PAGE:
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1950-51 Theatre Catalog, 9th Edition, Page 305 (283)

1950-51 Theatre Catalog, 9th Edition
1950-51 Theatre Catalog
1950-51 Theatre Catalog, 9th Edition, Page 305
Page 305

1950-51 Theatre Catalog, 9th Edition, Page 305

Structural Considerations for Theatre Plumbing

Installation of the Following Facilities Should Conform with Codes and Standard Practices

BRIEF: Satisfactory plumbing and toilet facilities are the indispensable requisites of all public assembly places . . . aml the motion picture theatre is certainly no exception . . . The patron does not want

to encounter shabby and malfunctioning equipment when he visits the washroom . . . Customer satisfaction is easily attained on this score . . . by proper installation, drainage, and ventilation.


If up-to-date technical knowledge and the experience acquired by other operators are studied; and if building codes are strictly observed, the usual headaches in theatre plumbing systems can be avoided and costly repairs eliminated. The following information, prepared especially to promote successful installation and maintenance of the plumbing and toilet departments, supplements

data presented on pages 151 and 152 of the 1947-1948 THEATRE CATALOG.

Drainage and Sewers

The general rules which apply to the installation of a firsteclass plumbing job hold true for the theatre, and the layout so far as pipe sizes, connections, venting, etc., are concerned, should follow standard accepted practices and code requirements.

The locatlon 0f the pilbldc sanltiiry FLOOR TYPE URINALS. above. are considered more sanitary than wall types and eliminate the necesand Storm sewers: also then (531,301th sity ol floor drains. For maximum efficiency, lloor urinals should be linished on the sides with at least a

Should be carefully checked and precau- Z-inch space between each two. Louvers in toilet doors. below. will supply conditioned air to washrooms. tions taken to prevent backing up of the sewage or rain water.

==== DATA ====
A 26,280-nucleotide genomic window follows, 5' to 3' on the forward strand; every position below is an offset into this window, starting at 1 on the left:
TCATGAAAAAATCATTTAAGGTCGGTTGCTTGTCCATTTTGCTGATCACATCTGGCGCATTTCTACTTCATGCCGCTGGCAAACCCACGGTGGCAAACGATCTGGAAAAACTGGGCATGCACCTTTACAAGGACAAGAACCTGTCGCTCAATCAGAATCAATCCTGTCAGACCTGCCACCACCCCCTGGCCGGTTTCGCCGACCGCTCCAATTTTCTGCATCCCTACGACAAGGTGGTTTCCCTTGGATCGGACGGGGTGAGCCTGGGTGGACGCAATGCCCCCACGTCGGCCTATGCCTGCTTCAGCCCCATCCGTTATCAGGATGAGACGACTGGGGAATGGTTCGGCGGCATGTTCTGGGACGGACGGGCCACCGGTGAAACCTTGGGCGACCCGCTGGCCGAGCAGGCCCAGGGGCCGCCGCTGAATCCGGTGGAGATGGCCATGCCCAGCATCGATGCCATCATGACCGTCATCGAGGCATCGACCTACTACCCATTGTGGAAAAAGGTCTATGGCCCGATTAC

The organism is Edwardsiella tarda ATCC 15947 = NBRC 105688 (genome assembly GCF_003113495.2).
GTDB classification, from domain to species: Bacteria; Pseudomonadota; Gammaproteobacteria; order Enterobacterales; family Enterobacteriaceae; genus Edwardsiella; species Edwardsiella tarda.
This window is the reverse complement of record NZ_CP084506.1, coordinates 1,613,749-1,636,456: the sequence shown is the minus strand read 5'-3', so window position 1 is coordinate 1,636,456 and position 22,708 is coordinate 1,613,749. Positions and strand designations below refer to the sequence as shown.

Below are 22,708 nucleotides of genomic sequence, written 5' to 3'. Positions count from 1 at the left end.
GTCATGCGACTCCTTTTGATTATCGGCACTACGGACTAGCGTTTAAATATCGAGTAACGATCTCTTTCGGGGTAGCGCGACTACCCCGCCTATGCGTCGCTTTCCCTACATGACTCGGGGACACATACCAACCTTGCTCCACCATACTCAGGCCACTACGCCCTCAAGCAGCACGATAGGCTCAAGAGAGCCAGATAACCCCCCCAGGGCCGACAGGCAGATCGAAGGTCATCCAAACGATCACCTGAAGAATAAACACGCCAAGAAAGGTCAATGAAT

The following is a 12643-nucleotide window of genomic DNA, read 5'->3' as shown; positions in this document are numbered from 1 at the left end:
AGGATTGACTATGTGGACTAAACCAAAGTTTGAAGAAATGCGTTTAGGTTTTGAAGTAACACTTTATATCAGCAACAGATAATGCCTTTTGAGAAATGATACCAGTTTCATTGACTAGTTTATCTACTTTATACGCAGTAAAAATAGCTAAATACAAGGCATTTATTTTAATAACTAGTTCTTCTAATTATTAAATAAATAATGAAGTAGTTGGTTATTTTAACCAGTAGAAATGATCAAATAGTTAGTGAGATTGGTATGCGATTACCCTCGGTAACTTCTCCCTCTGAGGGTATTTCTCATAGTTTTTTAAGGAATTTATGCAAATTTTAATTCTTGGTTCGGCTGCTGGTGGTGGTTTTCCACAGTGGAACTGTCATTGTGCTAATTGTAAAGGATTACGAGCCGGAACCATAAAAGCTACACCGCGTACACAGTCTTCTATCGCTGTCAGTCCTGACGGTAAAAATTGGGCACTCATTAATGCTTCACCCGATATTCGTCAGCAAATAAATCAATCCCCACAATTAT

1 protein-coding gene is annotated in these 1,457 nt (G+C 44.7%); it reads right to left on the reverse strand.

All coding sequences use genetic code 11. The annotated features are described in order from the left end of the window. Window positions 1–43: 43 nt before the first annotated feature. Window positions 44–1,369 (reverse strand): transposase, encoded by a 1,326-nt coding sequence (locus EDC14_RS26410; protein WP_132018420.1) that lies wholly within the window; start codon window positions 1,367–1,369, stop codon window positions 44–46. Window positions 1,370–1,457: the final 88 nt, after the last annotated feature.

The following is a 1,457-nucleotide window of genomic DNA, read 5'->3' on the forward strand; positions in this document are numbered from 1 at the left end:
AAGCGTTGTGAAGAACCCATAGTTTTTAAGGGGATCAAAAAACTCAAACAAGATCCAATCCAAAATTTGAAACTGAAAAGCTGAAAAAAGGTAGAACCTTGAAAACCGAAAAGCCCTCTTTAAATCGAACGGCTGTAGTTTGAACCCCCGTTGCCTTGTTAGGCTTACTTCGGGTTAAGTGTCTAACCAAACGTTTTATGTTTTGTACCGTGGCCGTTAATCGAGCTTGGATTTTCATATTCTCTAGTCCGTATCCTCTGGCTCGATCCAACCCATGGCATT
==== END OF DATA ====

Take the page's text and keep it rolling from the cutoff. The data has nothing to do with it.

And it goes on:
If the level of the basement is below the street sewer, then a sump pump to take care of basement drainage is indicated; also if the lowest toilet fixture is below the sewer, then an ejector pit is required with the necessary check and back water valves. Dual pumps for the ejector afford good insurance and are especially desirable in case of heavy rains or flash floods, when no separate storm sewer outlet is available.

A theatre roof necessarily covers a large expanse and during heavy rains is capable of collecting a large amount of water which must be disposed of, through sufficient leaders, by the street sewer. If no storm sewer connection is available, these leaders should connect with the sanitary sewer, through a common leader, on the street side of a back Water valve, to prevent backing up of the sewage and dooding through the lower toilet fixtures.

Roof leaders should be equipped at the roof with a substantial type of roof drain which will permit the free passage Of Water without stoppage by dirt or refuse, and which can easily be cleaned. Roof drains should also have, provisions for necessary flashing under the roofing t0 prevent leakage at these points.

19 . 50 51 THEATRE CATALOG 283 i


1950-51 Theatre Catalog, 9th Edition, Page 305